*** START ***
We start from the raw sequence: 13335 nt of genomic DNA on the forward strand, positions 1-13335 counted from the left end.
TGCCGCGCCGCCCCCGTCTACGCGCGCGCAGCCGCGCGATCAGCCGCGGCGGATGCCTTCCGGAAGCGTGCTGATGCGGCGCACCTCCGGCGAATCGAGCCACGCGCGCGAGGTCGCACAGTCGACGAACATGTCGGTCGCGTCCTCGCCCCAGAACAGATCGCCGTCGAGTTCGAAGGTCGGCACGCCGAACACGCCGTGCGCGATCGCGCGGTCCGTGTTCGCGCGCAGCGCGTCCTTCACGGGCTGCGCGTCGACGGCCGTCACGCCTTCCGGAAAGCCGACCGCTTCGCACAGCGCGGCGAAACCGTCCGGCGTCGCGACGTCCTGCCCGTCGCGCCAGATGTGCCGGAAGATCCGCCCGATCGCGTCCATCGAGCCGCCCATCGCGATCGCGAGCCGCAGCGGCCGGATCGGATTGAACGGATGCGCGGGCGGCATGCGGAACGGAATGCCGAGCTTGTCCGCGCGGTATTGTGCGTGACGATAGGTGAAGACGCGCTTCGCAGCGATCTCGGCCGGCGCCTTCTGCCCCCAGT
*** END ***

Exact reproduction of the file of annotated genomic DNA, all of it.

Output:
We start from the raw sequence: 13335 nt of genomic DNA on the forward strand, positions 1-13335 counted from the left end.
TGCCGCGCCGCCCCCGTCTACGCGCGCGCAGCCGCGCGATCAGCCGCGGCGGATGCCTTCCGGAAGCGTGCTGATGCGGCGCACCTCCGGCGAATCGAGCCACGCGCGCGAGGTCGCACAGTCGACGAACATGTCGGTCGCGTCCTCGCCCCAGAACAGATCGCCGTCGAGTTCGAAGGTCGGCACGCCGAACACGCCGTGCGCGATCGCGCGGTCCGTGTTCGCGCGCAGCGCGTCCTTCACGGGCTGCGCGTCGACGGCCGTCACGCCTTCCGGAAAGCCGACCGCTTCGCACAGCGCGGCGAAACCGTCCGGCGTCGCGACGTCCTGCCCGTCGCGCCAGATGTGCCGGAAGATCCGCCCGATCGCGTCCATCGAGCCGCCCATCGCGATCGCGAGCCGCAGCGGCCGGATCGGATTGAACGGATGCGCGGGCGGCATGCGGAACGGAATGCCGAGCTTGTCCGCGCGGTATTGTGCGTGACGATAGGTGAAGACGCGCTTCGCAGCGATCTCGGCCGGCGCCTTCTGCCCCCAGT